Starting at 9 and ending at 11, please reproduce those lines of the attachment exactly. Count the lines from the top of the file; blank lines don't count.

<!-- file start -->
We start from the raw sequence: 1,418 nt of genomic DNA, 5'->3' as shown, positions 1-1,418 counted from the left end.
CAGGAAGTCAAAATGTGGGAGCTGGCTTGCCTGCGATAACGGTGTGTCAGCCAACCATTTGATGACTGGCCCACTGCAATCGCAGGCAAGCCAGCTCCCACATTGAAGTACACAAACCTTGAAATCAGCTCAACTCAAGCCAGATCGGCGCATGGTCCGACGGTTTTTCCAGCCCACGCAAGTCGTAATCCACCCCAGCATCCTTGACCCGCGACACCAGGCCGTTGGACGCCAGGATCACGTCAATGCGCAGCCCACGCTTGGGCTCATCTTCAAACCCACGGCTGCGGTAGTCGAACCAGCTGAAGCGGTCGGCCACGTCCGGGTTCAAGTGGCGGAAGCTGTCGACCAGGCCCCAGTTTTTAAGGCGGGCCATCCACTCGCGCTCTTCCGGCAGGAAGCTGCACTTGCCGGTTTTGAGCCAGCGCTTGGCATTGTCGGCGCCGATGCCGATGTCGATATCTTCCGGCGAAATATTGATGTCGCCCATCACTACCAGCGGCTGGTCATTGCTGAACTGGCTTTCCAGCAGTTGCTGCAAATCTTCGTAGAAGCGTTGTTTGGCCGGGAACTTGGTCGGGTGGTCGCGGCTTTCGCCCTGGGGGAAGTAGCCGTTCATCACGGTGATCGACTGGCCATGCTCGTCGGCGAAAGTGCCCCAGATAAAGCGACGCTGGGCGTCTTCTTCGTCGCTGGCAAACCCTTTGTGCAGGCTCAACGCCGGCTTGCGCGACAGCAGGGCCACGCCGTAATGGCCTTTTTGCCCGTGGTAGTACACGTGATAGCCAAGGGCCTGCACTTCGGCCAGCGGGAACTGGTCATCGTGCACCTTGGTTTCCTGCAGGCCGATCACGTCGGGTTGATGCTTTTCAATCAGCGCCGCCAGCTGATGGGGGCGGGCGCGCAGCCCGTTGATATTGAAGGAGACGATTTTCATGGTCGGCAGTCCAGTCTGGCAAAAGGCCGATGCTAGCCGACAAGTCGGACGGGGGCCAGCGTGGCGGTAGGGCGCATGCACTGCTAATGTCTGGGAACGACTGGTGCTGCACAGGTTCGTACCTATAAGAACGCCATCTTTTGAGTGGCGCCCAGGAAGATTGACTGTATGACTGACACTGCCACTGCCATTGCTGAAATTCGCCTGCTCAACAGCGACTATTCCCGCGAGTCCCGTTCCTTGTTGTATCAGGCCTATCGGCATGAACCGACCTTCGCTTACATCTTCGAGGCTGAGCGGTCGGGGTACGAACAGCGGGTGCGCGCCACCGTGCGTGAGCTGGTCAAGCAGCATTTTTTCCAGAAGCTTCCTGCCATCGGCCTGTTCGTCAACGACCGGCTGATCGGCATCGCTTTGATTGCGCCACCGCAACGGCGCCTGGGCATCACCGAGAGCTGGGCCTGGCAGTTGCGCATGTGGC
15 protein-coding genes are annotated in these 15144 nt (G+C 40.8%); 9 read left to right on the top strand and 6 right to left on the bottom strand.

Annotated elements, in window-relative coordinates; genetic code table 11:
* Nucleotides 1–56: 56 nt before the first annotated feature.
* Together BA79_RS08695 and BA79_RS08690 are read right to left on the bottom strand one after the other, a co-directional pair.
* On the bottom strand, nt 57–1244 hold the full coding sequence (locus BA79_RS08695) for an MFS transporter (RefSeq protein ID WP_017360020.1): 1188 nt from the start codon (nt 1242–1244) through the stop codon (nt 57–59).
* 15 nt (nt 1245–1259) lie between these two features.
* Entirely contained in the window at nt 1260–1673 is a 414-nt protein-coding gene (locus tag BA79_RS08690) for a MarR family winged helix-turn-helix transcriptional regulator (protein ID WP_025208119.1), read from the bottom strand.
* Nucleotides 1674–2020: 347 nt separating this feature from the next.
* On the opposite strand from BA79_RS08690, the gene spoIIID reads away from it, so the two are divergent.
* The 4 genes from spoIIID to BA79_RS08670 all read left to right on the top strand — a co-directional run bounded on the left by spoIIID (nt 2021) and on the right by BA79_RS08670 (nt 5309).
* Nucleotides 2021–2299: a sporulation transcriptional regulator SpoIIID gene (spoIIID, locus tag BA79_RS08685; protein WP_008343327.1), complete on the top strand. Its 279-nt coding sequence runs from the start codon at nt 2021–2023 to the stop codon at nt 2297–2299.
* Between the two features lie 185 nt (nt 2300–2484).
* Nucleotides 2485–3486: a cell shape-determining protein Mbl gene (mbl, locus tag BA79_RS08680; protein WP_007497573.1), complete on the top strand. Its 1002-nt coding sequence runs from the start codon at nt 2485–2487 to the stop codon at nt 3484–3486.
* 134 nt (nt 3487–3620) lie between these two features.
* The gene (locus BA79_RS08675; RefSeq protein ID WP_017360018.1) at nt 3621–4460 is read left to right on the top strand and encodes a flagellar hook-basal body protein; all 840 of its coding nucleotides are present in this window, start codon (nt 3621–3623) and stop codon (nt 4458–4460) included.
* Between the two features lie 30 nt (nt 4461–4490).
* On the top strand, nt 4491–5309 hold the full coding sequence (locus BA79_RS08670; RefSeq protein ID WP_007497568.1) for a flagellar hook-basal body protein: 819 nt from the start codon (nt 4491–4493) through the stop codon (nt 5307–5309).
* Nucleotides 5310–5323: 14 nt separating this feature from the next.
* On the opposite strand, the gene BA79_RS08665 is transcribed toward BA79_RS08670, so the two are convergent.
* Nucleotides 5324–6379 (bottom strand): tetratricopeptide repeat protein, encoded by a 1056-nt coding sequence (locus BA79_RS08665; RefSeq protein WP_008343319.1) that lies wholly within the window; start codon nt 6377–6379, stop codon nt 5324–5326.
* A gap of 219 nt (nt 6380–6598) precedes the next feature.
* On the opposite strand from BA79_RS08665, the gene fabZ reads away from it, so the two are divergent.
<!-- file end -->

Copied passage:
* Entirely contained in the window at nt 1260–1673 is a 414-nt protein-coding gene (locus tag BA79_RS08690) for a MarR family winged helix-turn-helix transcriptional regulator (protein ID WP_025208119.1), read from the bottom strand.
* Nucleotides 1674–2020: 347 nt separating this feature from the next.
* On the opposite strand from BA79_RS08690, the gene spoIIID reads away from it, so the two are divergent.